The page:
Medication assisted treatment pilot program developed for Massachusetts inmates

Massachusetts

 A pilot program has been created to help inmates in the state battling opioid addiction. 

The medication assisted treatment pilot program will be available to inmates who were already receiving medication-assisted treatment for opioid use immediately before incarceration, and who have been qualified by an addiction specialist.

Hampden County Sheriff Nicholas Cocchi said the program will be in five county correctional facilities in the state including Hampden, Franklin and Hampshire Counties.

One person told 22News that this program sounds beneficial. 

Read More: Treatment program established for Massachusetts inmates with substance abuse disorder

“I know plenty of people who have benefited from things like that,” Northampton resident Julia Berry said. “So really, it’s all just in the person, if they want the help or not.”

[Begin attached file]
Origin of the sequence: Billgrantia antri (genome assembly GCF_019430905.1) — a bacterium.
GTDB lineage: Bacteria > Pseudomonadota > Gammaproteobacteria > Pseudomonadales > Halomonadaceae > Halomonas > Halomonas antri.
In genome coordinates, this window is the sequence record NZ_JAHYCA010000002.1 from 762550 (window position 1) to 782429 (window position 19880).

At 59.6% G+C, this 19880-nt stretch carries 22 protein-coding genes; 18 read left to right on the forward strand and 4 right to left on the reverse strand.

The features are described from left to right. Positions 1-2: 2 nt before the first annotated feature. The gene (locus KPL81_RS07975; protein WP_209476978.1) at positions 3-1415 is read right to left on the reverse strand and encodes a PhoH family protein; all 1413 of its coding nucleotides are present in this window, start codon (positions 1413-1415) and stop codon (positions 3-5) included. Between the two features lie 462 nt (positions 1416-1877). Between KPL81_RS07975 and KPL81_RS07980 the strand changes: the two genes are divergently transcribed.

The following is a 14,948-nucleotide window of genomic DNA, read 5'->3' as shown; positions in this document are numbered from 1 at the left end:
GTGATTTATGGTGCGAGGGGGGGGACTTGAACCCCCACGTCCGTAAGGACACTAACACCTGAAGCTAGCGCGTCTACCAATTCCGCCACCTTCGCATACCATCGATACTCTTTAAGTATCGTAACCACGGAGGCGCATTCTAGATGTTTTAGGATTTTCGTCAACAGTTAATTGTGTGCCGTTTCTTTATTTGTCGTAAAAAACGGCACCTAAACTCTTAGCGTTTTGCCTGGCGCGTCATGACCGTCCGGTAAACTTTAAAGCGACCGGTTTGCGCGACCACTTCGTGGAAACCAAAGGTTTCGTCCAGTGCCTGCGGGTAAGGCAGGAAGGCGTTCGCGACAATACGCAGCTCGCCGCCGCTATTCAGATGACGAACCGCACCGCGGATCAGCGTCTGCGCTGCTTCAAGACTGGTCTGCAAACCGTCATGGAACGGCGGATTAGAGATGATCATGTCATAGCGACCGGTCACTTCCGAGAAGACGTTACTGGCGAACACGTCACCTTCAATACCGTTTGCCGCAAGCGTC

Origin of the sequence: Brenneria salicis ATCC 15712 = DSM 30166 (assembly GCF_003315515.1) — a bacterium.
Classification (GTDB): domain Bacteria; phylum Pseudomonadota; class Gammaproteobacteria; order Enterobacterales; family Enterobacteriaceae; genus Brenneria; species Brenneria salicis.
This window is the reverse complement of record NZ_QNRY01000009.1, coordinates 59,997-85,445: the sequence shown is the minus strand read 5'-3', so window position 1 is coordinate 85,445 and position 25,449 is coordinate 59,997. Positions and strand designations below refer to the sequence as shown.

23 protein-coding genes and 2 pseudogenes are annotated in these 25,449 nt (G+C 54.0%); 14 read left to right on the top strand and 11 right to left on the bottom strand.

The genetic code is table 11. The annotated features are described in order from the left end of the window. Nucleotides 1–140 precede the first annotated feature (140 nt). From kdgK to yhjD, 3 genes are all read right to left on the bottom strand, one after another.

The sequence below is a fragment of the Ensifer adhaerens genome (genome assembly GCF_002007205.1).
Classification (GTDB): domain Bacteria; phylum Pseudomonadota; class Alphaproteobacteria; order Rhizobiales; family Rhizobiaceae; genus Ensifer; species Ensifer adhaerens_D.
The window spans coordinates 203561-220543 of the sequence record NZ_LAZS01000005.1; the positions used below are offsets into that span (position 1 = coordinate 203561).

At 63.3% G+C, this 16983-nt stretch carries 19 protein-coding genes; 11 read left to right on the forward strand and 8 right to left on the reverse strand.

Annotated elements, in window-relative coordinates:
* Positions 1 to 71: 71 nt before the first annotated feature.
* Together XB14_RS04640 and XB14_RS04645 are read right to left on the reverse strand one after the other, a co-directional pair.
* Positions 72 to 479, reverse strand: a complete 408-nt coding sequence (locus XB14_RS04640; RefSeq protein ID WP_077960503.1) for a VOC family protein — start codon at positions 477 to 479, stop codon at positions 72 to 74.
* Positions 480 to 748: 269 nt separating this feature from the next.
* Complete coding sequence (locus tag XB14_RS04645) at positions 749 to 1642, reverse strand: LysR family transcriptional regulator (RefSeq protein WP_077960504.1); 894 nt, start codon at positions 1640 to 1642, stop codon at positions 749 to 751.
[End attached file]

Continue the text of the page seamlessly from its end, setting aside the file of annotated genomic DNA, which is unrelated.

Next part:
The Hampden County Sheriff’s Office said the goal of this program is to reduce overdose deaths in Massachusetts, as well as keep addicts from going back and forth between emergency rooms and jail.

One Springfield man told 22News he has been sober for three years, and thinks other treatments may work better for recovering addicts. 

“There’s so many programs available for people who just want to be sober and off medications,” Chris O’Connor said. “Like why get on another drug just to get off that one too? And then it will be another drug to get off that one too. It seems like a never-ending cycle, you know?”

The sheriff’s department said inmates will leave jail with a specialized treatment plan to continue their recovery. 

The pilot program is set to begin in September of next year.
 

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